How to Write Layered Characters Using Myers-Briggs
About five years ago, a college friend, Nikki, said to me, "Bethany, you're an INFJ through and through."
At the time, I didn't know what she meant, but Nikki introduced me to websites that explained the 16 Personality Types of Myers-Briggs.
I spent hours trying to type everyone I knew and kept a little book of all my insights. I made friends and family take the test to see if I had got them right. (Thanks for putting up with me guys!)
Each personality type has four letters in it, for example, INFP, INTJ, ESFP, ENTJ.
But what do these four letter acronyms stand for and how to they encompass varied personalities in just 16-types? Basically, each letter represents a dominant personality trait.
Introversion (I) or Extraversion (E) * Intuition (N) or Sensing (S) * Thinking (T) or Feeling (F) * Judging (J) or Perceiving (P)
As an INFJ, my type means that I am Introverted (I), Intuitive (N), Feeling (F), Judging (J).
It is the rarest personality types because often Feelers tend to be Perceivers instead of Judgers. It is the combination of Feeling and Judging that makes INFJ's less than 1 percent of the population.
INFJ's make great counselors and listeners, yet have strong opinions, and tend to be more idealistic than other personality types, and therefore, are often crushed when they find that the world is less than a loving, kind and helpful place.
After two years of marriage, my husband and I sat down and read in depth about each other's personality types and how our types receive love. I was amazed at how accurate it was and how it shed light on some miscommunications we had experienced because of our different personalities. As a result, I felt closer to him as I tried to express my love in ways that he could best receive it.
Developing Characters with Myers-Briggs
I began to wonder if this analysis of the 16 personalities could help me create deeper, more believable characters in my stories.
At this stage, I was well into writing my novel and, for the most part, the characters were already established and doing their thing.
I decided that my protagonist is an INFP and that my antagonist is an ENTJ.
Even after three drafts, learning about my characters Myers-Briggs personality types helped me continue to explore them and push them to a deeper level. As I continued to develop the plot, I began to wonder if there were better ways to push them to their breaking points.
In novel writing, we put our protagonists through inner and external turmoil, dragging them steadily downward until they reach rock bottom. It is from this lowest place that they find a new strength, rise up, and face the antagonist in The Climax.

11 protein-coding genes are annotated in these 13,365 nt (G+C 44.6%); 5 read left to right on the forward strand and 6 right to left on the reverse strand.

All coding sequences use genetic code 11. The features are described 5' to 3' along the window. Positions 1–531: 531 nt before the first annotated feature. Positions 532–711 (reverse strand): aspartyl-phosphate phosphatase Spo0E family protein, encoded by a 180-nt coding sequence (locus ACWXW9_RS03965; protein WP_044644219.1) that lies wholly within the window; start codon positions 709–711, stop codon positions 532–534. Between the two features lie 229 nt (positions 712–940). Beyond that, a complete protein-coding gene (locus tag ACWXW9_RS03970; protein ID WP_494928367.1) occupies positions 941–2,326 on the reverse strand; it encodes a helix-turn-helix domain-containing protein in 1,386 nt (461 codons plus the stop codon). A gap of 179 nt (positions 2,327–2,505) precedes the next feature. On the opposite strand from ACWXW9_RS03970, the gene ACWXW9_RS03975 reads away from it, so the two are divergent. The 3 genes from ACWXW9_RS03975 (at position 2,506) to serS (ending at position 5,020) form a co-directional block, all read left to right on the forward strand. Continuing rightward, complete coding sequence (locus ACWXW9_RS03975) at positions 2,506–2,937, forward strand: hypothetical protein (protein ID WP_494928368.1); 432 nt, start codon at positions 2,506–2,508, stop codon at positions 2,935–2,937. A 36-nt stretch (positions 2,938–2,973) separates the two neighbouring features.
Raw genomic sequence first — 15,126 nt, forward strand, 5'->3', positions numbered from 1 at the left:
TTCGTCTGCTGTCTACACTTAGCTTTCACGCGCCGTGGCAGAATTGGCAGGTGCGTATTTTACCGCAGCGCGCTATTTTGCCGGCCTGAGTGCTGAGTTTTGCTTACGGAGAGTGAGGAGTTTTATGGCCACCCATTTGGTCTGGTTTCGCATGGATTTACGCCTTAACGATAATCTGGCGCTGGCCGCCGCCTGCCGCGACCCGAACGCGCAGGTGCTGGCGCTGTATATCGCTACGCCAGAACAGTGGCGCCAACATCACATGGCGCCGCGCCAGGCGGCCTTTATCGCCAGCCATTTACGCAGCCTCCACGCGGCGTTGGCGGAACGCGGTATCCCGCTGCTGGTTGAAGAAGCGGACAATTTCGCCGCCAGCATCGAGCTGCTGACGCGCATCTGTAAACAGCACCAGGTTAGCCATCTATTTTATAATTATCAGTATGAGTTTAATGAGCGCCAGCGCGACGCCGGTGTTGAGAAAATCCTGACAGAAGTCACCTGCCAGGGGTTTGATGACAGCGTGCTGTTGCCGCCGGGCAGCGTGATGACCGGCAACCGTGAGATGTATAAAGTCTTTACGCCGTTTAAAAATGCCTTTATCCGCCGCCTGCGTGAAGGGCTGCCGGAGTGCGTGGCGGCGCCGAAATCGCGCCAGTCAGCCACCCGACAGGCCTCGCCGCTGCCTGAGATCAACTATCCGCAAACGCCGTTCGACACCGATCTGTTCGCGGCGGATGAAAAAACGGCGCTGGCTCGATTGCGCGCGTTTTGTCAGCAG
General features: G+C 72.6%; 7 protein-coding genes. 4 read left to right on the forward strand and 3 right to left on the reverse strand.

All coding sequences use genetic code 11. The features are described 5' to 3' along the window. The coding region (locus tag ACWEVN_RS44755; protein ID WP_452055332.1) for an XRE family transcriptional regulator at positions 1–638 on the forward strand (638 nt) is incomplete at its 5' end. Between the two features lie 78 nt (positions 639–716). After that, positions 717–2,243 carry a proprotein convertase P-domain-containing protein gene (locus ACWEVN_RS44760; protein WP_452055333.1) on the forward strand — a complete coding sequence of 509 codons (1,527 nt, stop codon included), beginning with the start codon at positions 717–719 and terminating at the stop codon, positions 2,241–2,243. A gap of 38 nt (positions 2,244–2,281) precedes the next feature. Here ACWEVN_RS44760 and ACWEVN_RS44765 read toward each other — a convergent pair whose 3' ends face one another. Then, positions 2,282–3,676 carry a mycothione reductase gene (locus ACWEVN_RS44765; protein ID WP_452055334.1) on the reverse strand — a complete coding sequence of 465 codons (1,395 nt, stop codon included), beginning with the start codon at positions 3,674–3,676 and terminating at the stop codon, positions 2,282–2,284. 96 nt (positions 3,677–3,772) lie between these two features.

Myers-Briggs helped me flesh out my characters even more so that I understood where each insecurity, character flaw, and weakness lay. Their Achilles heels were mine—all mine! Muuuhahaha!
I discovered a new level of character development that I hadn’t before. Characters can contradict themselves, behave in surprising ways, and still not break character. Why? Because people do it all the time! People are walking, talking, breathing contradictions.
It's like what Shrek said to Donkey, “Ogres are like onions! They have layers!” So it is with human beings and the characters we write. We all have layers!
Discovering my protagonist
My protagonist is an INFP. INFP's are creative and open-minded individuals with a love for language and emotional expression, INFP's tend to be sensitive souls and are often too idealistic.
Because the story is told from a first person POV, I wanted to use her narrative to convey what was happening in the story, but also that her world view and mental state would be conveyed in how she told the story.
Discovering my antagonist
My antagonist is an ENTJ. The ENTJ personality is often confident, distant from his emotional expression, charismatic, arrogant, and craves approval from others. The latter may seem like a contradiction from all the other attributes, but it just goes to show that people have a lot of depth.
I found Myers-Briggs especially helpful in bringing a human quality to my antagonist. I didn't want to write about a monster with an evil vendetta, I wanted to convey a strong personality haunted by the past and unable to quit a self-destructive path.
Writer, know thyself!
We’ve all heard of the common acronym IQ, but have you heard of his sister, EQ?
Emotional intelligence (called EQ or EI) is what helps people function and respond to the stresses of life and process negative experiences in a healthy way.
"All people experience emotions, but it is a select few who can accurately identify them as they occur. Our research shows that only 36 percent of people can do this, which is problematic because unlabeled emotions often go misunderstood, which leads to irrational choices and counterproductive actions." - Travis Bradberry, SUCCESS
Not only is having a healthy EQ important to functioning in life, it would be a fatal mistake for a writer to give their characters irrational emotional choices that leave the reader with a neck aching from whiplash. As a reader, there is nothing that loses my respect more than when a character is made to leap erratically from one emotion to the next without reason.
I’m not saying writers need to have the highest EQ score or wander the streets in gloomy introspection, but a healthy, self-controlled outlook will not only make a happier writer, but a better writer.
Finally, if you're interested in learning more about Myers-Briggs or taking the test check out this website!
Have you taken the Myers-Briggs personality test? I'd love to know your results!